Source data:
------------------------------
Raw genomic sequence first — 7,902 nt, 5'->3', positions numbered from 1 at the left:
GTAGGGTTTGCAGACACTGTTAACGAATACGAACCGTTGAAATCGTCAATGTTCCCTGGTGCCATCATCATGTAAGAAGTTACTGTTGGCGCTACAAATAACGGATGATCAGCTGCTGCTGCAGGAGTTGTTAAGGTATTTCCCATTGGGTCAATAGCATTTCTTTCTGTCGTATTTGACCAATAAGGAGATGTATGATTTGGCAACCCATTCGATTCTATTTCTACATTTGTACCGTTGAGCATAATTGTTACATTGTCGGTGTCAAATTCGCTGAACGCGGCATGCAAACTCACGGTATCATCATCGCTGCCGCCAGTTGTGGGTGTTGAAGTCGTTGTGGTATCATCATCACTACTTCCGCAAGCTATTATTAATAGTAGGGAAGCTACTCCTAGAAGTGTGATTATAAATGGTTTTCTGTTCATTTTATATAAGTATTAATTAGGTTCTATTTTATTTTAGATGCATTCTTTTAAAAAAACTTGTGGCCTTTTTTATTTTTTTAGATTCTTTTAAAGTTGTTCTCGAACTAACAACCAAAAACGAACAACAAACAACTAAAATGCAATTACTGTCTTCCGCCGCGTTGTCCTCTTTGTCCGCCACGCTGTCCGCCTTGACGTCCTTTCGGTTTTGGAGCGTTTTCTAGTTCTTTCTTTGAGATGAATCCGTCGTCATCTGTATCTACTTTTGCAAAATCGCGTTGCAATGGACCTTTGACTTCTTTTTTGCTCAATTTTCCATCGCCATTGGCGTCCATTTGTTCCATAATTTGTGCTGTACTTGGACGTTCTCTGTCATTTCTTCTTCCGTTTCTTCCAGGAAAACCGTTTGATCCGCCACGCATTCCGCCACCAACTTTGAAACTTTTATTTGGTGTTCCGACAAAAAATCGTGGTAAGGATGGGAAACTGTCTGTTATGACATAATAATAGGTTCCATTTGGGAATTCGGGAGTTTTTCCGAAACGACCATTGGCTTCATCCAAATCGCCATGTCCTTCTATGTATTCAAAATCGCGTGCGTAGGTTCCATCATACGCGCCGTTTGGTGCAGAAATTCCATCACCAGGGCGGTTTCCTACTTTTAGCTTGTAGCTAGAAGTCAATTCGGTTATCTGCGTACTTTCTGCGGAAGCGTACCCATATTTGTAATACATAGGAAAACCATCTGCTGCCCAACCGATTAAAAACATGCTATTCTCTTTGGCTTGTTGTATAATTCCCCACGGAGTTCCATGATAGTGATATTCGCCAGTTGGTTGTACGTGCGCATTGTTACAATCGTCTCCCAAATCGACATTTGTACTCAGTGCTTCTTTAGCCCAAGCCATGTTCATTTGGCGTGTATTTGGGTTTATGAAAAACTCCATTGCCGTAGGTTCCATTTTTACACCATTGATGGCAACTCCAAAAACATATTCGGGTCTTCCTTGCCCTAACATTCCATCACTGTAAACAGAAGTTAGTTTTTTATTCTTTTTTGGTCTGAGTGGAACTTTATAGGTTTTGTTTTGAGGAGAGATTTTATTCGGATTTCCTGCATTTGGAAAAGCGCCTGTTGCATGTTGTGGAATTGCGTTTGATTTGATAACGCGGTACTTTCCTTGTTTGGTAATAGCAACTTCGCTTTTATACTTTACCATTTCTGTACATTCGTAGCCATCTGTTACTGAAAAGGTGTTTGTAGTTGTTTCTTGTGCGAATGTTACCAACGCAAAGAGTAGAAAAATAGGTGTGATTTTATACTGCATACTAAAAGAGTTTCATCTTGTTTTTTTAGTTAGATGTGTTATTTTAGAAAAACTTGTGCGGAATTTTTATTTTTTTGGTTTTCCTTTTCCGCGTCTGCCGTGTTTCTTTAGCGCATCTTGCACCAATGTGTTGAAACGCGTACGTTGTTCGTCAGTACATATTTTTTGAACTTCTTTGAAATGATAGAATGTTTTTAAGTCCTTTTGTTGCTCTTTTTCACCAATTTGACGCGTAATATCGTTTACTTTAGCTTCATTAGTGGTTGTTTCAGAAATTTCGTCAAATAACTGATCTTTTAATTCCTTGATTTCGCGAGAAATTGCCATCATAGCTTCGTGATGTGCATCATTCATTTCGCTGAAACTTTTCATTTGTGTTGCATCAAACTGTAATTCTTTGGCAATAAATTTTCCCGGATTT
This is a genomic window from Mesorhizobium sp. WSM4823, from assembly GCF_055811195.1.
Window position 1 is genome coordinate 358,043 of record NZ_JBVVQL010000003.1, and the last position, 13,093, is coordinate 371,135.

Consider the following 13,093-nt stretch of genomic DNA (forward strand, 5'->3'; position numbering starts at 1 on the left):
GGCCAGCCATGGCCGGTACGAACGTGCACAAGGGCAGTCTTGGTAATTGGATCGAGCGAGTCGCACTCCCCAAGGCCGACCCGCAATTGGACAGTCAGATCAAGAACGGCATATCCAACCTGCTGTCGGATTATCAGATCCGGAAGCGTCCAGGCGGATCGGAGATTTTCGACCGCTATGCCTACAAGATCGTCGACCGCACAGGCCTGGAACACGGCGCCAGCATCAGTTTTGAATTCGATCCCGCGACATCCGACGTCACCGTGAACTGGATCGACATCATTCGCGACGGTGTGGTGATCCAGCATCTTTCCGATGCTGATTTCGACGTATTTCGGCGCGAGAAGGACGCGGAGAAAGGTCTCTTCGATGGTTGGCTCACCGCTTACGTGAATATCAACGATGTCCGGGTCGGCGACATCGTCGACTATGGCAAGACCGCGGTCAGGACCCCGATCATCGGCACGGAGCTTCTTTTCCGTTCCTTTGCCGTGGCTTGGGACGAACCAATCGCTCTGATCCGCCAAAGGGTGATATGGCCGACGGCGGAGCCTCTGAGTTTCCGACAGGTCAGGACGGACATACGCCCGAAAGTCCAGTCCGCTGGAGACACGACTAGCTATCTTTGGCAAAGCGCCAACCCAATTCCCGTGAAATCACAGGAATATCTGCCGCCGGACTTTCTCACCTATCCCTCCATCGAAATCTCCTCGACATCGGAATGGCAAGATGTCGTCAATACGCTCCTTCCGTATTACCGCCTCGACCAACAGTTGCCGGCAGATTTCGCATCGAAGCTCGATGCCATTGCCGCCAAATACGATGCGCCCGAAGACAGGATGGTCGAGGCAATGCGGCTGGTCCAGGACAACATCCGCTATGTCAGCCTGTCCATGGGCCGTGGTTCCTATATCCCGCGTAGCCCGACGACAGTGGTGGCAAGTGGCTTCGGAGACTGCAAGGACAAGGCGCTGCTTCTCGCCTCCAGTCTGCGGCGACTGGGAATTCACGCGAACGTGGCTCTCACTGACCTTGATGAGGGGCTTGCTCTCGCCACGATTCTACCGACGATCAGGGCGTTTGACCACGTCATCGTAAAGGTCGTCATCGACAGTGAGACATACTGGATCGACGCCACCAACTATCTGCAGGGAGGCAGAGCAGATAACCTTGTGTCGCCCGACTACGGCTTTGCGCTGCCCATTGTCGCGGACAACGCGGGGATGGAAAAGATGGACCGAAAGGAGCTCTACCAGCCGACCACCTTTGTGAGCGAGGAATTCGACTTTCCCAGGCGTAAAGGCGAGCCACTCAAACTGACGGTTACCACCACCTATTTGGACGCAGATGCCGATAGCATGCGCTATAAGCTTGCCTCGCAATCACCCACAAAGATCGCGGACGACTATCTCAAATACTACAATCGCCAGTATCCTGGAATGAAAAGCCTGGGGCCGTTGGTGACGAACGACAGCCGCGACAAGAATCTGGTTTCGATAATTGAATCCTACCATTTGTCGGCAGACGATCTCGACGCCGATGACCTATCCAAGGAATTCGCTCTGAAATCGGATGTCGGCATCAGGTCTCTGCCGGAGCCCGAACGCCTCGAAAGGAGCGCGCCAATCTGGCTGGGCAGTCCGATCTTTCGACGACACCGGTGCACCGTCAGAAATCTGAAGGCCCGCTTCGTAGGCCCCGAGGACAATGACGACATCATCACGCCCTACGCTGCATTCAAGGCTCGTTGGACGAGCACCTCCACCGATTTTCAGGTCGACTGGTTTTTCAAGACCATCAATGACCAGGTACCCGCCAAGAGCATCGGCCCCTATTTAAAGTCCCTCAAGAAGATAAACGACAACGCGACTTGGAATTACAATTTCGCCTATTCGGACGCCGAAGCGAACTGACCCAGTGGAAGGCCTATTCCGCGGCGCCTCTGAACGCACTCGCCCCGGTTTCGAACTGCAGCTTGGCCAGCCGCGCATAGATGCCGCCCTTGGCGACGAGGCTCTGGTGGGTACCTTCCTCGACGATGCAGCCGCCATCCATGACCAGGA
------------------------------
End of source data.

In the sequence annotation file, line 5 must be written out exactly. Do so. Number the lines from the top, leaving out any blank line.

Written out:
Consider the following 13,093-nt stretch of genomic DNA (forward strand, 5'->3'; position numbering starts at 1 on the left):